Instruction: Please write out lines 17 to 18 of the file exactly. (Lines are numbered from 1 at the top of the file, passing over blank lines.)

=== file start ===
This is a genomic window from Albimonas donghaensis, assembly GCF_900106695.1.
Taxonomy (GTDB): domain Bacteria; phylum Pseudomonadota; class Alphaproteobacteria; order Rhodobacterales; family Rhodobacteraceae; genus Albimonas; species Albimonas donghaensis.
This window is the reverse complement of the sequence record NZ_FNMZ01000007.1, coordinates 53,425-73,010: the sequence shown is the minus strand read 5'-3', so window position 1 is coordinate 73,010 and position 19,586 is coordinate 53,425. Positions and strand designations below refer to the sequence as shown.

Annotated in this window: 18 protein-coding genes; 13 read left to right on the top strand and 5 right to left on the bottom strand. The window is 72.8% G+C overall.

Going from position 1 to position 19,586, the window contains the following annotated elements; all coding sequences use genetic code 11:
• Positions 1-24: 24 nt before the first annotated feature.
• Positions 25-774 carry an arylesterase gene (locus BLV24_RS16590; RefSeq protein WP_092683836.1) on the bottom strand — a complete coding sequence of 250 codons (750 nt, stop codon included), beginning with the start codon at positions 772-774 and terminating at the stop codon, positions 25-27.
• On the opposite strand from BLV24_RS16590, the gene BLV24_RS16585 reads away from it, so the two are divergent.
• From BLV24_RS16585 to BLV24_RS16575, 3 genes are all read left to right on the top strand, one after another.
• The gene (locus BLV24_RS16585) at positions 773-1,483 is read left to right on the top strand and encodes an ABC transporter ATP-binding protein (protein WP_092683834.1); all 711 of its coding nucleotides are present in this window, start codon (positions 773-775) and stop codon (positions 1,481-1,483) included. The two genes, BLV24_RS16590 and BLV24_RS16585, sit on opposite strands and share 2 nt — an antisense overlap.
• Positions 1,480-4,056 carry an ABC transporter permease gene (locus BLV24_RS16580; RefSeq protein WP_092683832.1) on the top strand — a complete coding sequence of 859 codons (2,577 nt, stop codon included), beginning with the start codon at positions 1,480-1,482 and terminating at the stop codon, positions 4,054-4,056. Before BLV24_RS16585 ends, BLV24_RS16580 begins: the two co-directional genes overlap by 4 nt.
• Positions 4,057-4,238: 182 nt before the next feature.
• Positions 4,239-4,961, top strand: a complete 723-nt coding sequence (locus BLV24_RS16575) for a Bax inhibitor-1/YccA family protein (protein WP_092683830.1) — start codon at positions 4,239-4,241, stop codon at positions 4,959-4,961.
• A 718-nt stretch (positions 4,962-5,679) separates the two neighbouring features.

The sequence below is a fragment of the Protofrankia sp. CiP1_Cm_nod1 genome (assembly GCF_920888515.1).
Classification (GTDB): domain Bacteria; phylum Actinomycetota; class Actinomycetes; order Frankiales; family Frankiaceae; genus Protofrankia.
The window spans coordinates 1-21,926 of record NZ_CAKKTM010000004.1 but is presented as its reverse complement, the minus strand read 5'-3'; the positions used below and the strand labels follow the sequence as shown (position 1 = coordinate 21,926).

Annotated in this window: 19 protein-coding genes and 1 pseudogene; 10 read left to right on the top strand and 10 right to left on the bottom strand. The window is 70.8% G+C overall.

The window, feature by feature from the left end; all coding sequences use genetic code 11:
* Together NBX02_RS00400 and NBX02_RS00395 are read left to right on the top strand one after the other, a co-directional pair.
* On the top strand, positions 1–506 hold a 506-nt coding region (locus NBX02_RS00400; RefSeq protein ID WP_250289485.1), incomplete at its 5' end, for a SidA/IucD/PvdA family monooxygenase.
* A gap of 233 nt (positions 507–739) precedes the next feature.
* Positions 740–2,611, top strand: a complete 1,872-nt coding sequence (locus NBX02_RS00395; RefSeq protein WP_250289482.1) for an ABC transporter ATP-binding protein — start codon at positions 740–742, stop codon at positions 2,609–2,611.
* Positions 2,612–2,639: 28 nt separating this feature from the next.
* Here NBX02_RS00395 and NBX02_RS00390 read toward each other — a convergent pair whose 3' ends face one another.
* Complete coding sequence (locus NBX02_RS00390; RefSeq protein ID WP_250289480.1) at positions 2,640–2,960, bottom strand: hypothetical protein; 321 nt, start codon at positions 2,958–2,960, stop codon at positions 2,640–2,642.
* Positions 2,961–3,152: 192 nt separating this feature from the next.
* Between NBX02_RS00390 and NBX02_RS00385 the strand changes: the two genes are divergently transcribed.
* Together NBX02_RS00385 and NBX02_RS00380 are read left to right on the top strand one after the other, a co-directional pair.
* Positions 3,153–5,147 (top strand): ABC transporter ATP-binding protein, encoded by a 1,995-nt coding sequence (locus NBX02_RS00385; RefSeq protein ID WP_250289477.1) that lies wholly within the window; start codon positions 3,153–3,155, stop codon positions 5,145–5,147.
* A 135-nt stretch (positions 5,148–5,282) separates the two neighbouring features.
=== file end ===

The window spans coordinates 1-21,926 of record NZ_CAKKTM010000004.1 but is presented as its reverse complement, the minus strand read 5'-3'; the positions used below and the strand labels follow the sequence as shown (position 1 = coordinate 21,926).

Annotated in this window: 19 protein-coding genes and 1 pseudogene; 10 read left to right on the top strand and 10 right to left on the bottom strand. The window is 70.8% G+C overall.